May 2, 2012 - Minority Rights Group International (MRG)
Privatization of court interpreting hinders access to justice for non-English speakers in the UK
The UK Ministry of Justice’s decision to adopt a privatized contract for court interpreters has severe implications regarding access to justice for minorities from non-English speaking backgrounds. Shahendra Suliman, MRG’s Conflict Prevention Programme intern, reports.
A contract between the Ministry of Justice and a translation company to provide interpreters for all courts in England and Wales has angered interpreters and frustrated judges.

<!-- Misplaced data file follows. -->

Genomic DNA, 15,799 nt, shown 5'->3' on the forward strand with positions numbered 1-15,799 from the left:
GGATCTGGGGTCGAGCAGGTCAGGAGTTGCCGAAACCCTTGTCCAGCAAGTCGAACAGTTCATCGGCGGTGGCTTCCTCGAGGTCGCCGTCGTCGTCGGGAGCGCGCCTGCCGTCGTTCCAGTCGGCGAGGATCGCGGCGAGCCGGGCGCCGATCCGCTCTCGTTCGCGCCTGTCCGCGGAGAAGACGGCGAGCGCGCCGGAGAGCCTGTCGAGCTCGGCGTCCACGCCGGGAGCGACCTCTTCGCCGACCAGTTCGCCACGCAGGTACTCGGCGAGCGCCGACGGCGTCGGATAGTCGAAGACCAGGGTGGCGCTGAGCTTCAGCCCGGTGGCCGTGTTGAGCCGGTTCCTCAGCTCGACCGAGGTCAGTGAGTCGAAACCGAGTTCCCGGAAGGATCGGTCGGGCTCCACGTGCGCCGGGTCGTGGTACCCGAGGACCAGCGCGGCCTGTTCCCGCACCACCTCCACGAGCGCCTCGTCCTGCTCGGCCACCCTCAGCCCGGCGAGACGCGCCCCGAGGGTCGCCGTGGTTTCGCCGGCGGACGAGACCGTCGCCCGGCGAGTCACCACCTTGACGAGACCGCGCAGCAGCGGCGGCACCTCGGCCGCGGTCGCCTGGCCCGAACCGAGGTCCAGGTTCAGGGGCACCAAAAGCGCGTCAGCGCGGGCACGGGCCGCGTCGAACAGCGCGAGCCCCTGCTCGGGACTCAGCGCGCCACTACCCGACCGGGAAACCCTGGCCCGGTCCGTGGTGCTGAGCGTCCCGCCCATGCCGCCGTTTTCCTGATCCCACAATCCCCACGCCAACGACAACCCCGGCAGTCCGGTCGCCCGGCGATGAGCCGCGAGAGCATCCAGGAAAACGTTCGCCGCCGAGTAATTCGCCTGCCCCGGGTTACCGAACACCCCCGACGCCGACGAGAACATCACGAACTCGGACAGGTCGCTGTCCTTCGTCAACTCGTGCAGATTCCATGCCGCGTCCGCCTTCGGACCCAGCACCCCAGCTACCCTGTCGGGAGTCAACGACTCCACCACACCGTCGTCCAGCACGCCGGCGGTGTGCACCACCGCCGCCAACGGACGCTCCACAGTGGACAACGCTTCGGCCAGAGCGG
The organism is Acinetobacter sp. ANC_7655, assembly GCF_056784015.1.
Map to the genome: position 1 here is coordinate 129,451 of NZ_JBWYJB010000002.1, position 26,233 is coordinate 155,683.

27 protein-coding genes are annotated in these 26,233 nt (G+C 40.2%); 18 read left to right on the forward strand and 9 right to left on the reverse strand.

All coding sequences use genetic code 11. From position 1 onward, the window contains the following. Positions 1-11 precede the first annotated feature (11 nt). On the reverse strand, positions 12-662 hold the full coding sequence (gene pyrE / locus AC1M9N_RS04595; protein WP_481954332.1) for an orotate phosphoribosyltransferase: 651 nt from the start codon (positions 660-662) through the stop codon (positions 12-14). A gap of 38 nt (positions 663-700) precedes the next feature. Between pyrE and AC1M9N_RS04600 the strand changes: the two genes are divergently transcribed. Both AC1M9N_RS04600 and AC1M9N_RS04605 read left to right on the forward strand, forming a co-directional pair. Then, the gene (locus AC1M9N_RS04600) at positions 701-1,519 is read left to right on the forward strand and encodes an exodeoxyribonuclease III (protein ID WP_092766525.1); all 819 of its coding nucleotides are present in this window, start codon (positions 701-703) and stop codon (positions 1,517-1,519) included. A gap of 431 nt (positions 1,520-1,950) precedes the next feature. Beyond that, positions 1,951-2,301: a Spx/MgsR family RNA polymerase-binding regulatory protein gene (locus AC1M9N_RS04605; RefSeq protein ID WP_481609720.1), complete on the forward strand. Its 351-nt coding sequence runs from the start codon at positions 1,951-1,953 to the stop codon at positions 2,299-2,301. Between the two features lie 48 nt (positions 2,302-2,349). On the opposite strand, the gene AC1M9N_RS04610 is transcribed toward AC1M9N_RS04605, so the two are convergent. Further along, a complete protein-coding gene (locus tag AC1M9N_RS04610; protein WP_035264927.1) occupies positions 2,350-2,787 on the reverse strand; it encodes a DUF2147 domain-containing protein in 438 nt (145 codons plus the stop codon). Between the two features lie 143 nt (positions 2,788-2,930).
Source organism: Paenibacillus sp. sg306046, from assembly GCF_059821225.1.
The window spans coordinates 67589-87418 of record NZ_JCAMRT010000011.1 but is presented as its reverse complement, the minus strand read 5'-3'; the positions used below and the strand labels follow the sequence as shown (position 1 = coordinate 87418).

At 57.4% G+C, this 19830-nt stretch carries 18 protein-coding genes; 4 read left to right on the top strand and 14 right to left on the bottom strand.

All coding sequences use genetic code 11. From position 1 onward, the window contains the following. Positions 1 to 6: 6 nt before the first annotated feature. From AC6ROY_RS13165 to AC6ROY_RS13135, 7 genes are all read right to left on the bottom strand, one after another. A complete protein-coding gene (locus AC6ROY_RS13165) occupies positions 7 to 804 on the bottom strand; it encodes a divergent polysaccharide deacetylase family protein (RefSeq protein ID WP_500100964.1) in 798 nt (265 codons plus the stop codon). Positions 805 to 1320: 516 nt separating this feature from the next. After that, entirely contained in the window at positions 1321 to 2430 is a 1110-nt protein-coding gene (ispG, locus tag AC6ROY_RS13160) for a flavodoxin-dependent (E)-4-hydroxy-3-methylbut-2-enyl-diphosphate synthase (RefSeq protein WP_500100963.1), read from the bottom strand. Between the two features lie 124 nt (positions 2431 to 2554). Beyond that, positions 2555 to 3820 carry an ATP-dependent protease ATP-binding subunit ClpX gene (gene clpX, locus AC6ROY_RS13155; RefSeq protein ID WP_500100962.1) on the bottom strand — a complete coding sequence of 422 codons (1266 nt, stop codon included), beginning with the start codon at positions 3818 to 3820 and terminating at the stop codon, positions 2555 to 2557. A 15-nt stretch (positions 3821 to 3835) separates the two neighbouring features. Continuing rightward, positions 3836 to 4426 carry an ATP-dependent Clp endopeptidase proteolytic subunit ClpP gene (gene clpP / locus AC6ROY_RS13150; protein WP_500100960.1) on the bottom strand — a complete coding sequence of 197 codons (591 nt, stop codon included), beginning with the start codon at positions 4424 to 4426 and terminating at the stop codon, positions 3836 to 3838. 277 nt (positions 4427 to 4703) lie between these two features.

Whilst previously each individual court hired freelance interpreters from a national register of qualified interpreters, under the new scheme interpreters are provided by a single company, Applied Language Solutions (ALS). The contract, which has promised to cut the annual translation bill by a third, came into effect on 1st February and has already provoked countrywide protests and boycotts.
Not only does this new deal undermine interpreters by cutting their pay and removing travel expenses for the first hour, but it appears to have had widespread implications for the justice system, particularly for people who do not speak English as their first language.